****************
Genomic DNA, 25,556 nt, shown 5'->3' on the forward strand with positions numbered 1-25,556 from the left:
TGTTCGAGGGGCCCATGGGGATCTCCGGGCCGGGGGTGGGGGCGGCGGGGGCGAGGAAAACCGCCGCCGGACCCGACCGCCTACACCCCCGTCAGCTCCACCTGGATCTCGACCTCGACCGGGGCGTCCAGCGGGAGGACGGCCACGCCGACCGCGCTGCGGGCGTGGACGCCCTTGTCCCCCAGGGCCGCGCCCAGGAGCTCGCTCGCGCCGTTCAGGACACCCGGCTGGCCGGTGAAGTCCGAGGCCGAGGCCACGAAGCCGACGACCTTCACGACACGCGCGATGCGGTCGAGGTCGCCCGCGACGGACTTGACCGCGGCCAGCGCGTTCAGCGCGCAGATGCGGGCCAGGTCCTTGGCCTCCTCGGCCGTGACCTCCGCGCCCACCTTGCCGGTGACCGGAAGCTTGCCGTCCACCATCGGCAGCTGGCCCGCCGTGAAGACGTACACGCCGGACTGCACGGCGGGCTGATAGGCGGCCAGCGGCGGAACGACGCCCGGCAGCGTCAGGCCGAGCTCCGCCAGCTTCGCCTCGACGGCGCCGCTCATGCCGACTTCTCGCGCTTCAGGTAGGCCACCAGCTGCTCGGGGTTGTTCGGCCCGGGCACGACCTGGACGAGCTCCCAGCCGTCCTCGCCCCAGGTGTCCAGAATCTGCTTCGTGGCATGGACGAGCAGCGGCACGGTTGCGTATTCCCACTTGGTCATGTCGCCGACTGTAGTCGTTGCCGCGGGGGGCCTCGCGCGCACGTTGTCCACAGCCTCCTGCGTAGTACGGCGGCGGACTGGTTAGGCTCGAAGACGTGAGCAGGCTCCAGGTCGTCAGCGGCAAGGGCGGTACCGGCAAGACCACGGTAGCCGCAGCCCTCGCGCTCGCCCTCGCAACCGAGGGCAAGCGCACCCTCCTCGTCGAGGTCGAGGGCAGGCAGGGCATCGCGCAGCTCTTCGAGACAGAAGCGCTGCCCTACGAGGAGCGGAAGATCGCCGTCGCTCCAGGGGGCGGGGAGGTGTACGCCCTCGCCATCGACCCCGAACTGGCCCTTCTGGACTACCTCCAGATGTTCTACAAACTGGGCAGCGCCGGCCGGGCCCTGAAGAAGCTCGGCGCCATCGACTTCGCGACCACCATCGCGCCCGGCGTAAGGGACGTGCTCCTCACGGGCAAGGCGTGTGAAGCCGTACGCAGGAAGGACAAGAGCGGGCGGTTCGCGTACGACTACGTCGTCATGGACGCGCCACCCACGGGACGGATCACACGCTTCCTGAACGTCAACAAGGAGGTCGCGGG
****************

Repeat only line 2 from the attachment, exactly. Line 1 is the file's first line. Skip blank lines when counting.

TGTTCGAGGGGCCCATGGGGATCTCCGGGCCGGGGGTGGGGGCGGCGGGGGCGAGGAAAACCGCCGCCGGACCCGACCGCCTACACCCCCGTCAGCTCCACCTGGATCTCGACCTCGACCGGGGCGTCCAGCGGGAGGACGGCCACGCCGACCGCGCTGCGGGCGTGGACGCCCTTGTCCCCCAGGGCCGCGCCCAGGAGCTCGCTCGCGCCGTTCAGGACACCCGGCTGGCCGGTGAAGTCCGAGGCCGAGGCCACGAAGCCGACGACCTTCACGACACGCGCGATGCGGTCGAGGTCGCCCGCGACGGACTTGACCGCGGCCAGCGCGTTCAGCGCGCAGATGCGGGCCAGGTCCTTGGCCTCCTCGGCCGTGACCTCCGCGCCCACCTTGCCGGTGACCGGAAGCTTGCCGTCCACCATCGGCAGCTGGCCCGCCGTGAAGACGTACACGCCGGACTGCACGGCGGGCTGATAGGCGGCCAGCGGCGGAACGACGCCCGGCAGCGTCAGGCCGAGCTCCGCCAGCTTCGCCTCGACGGCGCCGCTCATGCCGACTTCTCGCGCTTCAGGTAGGCCACCAGCTGCTCGGGGTTGTTCGGCCCGGGCACGACCTGGACGAGCTCCCAGCCGTCCTCGCCCCAGGTGTCCAGAATCTGCTTCGTGGCATGGACGAGCAGCGGCACGGTTGCGTATTCCCACTTGGTCATGTCGCCGACTGTAGTCGTTGCCGCGGGGGGCCTCGCGCGCACGTTGTCCACAGCCTCCTGCGTAGTACGGCGGCGGACTGGTTAGGCTCGAAGACGTGAGCAGGCTCCAGGTCGTCAGCGGCAAGGGCGGTACCGGCAAGACCACGGTAGCCGCAGCCCTCGCGCTCGCCCTCGCAACCGAGGGCAAGCGCACCCTCCTCGTCGAGGTCGAGGGCAGGCAGGGCATCGCGCAGCTCTTCGAGACAGAAGCGCTGCCCTACGAGGAGCGGAAGATCGCCGTCGCTCCAGGGGGCGGGGAGGTGTACGCCCTCGCCATCGACCCCGAACTGGCCCTTCTGGACTACCTCCAGATGTTCTACAAACTGGGCAGCGCCGGCCGGGCCCTGAAGAAGCTCGGCGCCATCGACTTCGCGACCACCATCGCGCCCGGCGTAAGGGACGTGCTCCTCACGGGCAAGGCGTGTGAAGCCGTACGCAGGAAGGACAAGAGCGGGCGGTTCGCGTACGACTACGTCGTCATGGACGCGCCACCCACGGGACGGATCACACGCTTCCTGAACGTCAACAAGGAGGTCGCGGG